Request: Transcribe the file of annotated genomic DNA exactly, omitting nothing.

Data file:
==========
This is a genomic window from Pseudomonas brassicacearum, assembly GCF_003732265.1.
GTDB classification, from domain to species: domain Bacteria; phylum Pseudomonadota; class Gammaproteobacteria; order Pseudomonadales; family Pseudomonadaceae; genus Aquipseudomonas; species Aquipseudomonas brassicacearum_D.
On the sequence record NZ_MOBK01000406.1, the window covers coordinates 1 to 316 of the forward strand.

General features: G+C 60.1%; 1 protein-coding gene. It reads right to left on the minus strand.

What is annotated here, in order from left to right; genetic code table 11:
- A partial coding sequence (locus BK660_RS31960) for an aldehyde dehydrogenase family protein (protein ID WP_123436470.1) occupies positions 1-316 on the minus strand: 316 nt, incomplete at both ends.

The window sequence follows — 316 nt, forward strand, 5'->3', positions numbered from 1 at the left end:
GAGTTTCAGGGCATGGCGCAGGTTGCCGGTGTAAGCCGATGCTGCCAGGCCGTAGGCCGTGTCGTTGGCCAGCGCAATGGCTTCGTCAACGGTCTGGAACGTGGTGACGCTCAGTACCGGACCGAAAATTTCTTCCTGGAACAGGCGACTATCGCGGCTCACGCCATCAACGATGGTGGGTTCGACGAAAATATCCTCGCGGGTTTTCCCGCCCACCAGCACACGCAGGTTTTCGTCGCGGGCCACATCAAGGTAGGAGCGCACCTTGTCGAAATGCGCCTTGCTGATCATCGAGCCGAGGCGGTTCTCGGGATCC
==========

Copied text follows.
This is a genomic window from Pseudomonas brassicacearum, assembly GCF_003732265.1.
GTDB classification, from domain to species: domain Bacteria; phylum Pseudomonadota; class Gammaproteobacteria; order Pseudomonadales; family Pseudomonadaceae; genus Aquipseudomonas; species Aquipseudomonas brassicacearum_D.
On the sequence record NZ_MOBK01000406.1, the window covers coordinates 1 to 316 of the forward strand.

General features: G+C 60.1%; 1 protein-coding gene. It reads right to left on the minus strand.

What is annotated here, in order from left to right; genetic code table 11:
- A partial coding sequence (locus BK660_RS31960) for an aldehyde dehydrogenase family protein (protein ID WP_123436470.1) occupies positions 1-316 on the minus strand: 316 nt, incomplete at both ends.

The window sequence follows — 316 nt, forward strand, 5'->3', positions numbered from 1 at the left end:
GAGTTTCAGGGCATGGCGCAGGTTGCCGGTGTAAGCCGATGCTGCCAGGCCGTAGGCCGTGTCGTTGGCCAGCGCAATGGCTTCGTCAACGGTCTGGAACGTGGTGACGCTCAGTACCGGACCGAAAATTTCTTCCTGGAACAGGCGACTATCGCGGCTCACGCCATCAACGATGGTGGGTTCGACGAAAATATCCTCGCGGGTTTTCCCGCCCACCAGCACACGCAGGTTTTCGTCGCGGGCCACATCAAGGTAGGAGCGCACCTTGTCGAAATGCGCCTTGCTGATCATCGAGCCGAGGCGGTTCTCGGGATCC